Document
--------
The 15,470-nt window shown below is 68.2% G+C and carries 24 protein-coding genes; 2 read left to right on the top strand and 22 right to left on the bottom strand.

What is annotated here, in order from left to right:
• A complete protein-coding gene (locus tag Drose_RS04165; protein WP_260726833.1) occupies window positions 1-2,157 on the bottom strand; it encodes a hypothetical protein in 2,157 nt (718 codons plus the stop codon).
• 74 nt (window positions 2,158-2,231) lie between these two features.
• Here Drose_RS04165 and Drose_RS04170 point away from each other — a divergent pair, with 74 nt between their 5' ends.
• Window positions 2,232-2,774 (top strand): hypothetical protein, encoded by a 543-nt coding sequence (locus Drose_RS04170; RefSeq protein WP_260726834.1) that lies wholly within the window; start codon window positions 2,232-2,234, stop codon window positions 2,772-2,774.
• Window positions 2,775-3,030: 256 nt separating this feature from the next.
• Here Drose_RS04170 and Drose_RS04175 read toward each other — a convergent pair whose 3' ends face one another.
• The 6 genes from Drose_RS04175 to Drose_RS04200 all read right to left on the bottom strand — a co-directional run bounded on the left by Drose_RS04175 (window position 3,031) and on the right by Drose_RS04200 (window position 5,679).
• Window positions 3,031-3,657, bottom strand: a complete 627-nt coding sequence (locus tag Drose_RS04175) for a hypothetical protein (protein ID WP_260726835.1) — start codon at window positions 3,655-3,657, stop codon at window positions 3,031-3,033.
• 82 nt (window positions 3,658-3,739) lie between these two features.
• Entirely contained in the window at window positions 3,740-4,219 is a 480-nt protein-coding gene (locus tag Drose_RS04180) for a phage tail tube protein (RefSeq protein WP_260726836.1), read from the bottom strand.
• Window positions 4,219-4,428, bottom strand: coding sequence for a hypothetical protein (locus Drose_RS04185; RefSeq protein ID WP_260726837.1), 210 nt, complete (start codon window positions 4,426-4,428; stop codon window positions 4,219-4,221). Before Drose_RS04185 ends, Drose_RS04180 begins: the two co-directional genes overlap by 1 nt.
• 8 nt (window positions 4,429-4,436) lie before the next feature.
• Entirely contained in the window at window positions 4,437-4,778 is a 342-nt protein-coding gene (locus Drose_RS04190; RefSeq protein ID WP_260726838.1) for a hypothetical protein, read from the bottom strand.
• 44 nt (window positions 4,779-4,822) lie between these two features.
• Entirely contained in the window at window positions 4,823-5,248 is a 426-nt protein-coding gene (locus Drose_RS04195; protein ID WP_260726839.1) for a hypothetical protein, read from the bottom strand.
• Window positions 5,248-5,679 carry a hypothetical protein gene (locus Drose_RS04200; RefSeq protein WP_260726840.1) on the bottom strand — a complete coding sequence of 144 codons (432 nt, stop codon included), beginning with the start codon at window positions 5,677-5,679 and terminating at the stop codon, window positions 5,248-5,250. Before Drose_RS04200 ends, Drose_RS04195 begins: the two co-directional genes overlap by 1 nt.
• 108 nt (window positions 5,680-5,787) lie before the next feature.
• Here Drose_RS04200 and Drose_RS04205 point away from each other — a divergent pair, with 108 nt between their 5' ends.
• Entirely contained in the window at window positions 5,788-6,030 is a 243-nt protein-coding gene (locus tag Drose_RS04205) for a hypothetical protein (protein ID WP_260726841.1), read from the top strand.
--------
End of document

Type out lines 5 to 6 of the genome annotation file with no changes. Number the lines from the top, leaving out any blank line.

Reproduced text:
• Here Drose_RS04165 and Drose_RS04170 point away from each other — a divergent pair, with 74 nt between their 5' ends.
• Window positions 2,232-2,774 (top strand): hypothetical protein, encoded by a 543-nt coding sequence (locus Drose_RS04170; RefSeq protein WP_260726834.1) that lies wholly within the window; start codon window positions 2,232-2,234, stop codon window positions 2,772-2,774.